The Creation Wiki is made available by the NW Creation Network
Watch monthly live webcast - Like us on Facebook - Subscribe on YouTube


From CreationWiki, the encyclopedia of creation science
Jump to: navigation, search

Nimrod (Hebrew: נמרוד, Nimrōḏ; Greek: Νεβρωδ, Nebrōḏ; Arabic: نمرود, Nimrūḏ; meaning rebellion is described in Genesis 10:8-12 as a great hunter, warrior, and leader, who founded several cities in Mesopotamia, including Babylon, Uruk, Akkad, Kalneh, in the land Shinar and Nineveh, Rehoboth-Ir, Calah and Resen ("between Nineveh and Calah").

Map of Sumer.


Genesis 10:6-8 tells us that Ham's son Cush sons included Seba, Havilah, Sabtah, Raamah, and Sabteca, Raamah (father to Sheba and Dedan) and Nimrod.

All of the sons listed in verse 6 settled in Africa, while Nimrod's kingdom is clearly in Mesopotamia. Raamah's territory might be in Arabia and his two sons were Dedan and Sheba. Nimrod's territory was in the Tigris-Euphrates region. The most likely explanation is that Nimrod was indeed a son of Cush, however, due to some quarrel, he became estranged. This estrangement also could explain Nimrod's exclusion from Genesis 10:6.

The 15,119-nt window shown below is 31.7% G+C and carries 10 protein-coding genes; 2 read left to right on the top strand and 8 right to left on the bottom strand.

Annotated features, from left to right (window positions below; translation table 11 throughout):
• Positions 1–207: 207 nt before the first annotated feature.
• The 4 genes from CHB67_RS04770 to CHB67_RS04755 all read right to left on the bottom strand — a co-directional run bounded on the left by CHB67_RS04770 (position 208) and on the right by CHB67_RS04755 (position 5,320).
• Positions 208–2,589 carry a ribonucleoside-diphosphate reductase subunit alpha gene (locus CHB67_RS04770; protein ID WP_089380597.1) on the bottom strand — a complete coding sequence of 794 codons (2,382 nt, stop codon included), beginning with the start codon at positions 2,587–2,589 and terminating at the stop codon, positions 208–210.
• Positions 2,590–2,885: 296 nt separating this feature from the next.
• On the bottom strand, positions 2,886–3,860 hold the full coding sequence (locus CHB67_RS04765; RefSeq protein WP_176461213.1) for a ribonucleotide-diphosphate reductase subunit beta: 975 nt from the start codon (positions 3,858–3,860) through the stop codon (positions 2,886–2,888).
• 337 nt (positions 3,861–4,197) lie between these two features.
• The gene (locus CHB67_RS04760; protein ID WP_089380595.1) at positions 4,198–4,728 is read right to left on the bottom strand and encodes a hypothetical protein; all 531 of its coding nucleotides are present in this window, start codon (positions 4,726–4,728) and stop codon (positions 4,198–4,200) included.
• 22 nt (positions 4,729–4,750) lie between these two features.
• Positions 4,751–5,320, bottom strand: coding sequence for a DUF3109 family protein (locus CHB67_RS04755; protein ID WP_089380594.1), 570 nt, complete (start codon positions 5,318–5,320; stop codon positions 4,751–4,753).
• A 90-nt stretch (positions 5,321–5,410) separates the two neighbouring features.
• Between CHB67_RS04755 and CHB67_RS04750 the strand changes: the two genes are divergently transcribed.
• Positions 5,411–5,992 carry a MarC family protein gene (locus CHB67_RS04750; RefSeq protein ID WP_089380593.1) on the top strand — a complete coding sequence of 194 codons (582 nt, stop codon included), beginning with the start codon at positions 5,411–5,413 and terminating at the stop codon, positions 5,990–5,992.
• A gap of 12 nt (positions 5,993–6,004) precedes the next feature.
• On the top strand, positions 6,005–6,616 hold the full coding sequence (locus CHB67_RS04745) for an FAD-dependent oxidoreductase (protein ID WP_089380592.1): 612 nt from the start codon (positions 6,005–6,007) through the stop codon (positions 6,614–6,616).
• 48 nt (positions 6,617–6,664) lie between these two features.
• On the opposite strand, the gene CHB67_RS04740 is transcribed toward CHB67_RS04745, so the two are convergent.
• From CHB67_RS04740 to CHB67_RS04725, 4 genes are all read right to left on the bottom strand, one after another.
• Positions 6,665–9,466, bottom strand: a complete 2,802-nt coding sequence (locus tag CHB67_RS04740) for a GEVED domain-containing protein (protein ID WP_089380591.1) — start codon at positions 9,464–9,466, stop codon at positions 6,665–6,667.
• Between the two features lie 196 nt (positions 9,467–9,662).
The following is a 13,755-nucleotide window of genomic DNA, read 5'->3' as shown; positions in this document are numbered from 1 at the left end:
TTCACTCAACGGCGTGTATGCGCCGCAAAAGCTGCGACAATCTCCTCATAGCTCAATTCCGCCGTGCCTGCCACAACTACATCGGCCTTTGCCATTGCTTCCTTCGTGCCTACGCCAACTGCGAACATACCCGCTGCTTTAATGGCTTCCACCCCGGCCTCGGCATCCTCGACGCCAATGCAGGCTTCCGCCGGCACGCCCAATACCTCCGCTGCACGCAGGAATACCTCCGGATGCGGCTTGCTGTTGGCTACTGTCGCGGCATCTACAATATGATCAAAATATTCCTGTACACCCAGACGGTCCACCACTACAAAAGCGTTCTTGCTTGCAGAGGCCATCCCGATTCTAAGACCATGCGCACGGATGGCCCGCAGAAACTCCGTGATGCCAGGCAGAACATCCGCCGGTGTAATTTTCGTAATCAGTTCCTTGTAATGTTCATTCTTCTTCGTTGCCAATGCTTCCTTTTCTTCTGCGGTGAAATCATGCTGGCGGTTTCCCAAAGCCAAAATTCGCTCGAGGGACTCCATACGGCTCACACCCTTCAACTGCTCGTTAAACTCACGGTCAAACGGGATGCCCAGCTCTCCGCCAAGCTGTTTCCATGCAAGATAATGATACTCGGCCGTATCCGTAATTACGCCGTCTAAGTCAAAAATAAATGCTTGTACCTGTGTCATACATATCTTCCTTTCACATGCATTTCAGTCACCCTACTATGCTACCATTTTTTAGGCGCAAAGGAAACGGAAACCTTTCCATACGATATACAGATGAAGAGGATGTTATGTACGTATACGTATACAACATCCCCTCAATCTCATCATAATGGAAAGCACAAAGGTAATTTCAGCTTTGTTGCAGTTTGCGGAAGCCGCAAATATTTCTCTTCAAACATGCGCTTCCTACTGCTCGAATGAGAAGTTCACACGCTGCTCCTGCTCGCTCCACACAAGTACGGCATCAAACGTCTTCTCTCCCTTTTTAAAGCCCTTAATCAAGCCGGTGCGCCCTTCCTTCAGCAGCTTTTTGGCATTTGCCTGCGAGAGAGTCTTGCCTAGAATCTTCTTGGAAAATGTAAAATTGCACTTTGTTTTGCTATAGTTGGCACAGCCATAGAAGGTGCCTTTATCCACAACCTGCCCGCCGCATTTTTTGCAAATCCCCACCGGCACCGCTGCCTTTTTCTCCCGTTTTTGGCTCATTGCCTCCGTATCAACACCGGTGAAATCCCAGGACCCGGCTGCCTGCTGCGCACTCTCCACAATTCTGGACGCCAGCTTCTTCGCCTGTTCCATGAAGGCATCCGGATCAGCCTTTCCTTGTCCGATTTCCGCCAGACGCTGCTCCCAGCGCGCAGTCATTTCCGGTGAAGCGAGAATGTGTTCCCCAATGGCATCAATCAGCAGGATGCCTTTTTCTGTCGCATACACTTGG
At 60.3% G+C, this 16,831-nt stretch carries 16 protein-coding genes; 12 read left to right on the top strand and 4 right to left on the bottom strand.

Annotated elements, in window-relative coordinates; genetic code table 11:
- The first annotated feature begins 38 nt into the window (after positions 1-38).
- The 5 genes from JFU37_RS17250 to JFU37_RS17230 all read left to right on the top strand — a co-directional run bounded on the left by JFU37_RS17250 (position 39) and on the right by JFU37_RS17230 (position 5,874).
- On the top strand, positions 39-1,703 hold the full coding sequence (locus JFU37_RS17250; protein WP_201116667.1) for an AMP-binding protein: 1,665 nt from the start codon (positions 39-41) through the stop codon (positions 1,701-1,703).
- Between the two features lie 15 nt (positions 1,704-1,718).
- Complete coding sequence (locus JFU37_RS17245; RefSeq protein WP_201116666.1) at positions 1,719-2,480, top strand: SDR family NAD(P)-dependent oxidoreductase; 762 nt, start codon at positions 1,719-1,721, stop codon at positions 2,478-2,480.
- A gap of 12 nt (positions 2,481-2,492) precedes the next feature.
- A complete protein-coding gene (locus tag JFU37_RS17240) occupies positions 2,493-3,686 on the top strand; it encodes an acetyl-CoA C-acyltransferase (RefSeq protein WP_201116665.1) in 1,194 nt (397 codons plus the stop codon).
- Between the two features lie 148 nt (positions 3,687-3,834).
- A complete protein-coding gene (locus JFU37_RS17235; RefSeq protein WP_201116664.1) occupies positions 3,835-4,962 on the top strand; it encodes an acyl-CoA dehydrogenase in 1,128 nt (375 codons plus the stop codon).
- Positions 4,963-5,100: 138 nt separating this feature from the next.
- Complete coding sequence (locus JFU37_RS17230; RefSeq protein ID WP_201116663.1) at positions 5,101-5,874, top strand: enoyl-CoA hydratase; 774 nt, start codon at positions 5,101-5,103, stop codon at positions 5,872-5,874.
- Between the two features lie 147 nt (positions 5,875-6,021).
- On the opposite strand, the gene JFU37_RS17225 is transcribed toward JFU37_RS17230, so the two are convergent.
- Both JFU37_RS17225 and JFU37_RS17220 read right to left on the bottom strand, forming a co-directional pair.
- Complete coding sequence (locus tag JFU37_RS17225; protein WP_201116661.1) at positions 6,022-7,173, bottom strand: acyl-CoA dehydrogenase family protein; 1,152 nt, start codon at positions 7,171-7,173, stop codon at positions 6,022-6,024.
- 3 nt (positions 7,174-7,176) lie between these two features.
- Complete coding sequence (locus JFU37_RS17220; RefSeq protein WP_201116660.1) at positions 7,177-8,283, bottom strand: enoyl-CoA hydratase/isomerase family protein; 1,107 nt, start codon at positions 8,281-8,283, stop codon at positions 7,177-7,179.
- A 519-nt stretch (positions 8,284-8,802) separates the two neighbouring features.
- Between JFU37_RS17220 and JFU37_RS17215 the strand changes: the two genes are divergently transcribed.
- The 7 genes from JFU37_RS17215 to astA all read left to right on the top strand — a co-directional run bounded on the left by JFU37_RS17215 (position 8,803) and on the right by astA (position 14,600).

Nimrod's first-born son by his cousin bride was Asshur the Younger, named after Shem's son, Asshur the Elder. (cite sources)

Secular interpretations

Some scholars have speculated that Nimrod was the Hebrew name for Sargon I of Akkad, a leader who came from western lands to establish a kingdom in Mesopotamia. However, Sargon is generally considered to be a Semite (a descendant of Shem), not a descendant of Ham via Cush, as Nimrod seems to be.

Others have suggested like David Rohl have suggested Enmerkar, others have also suggested Dumuzid, Gilgamesh and Marduk.

External Links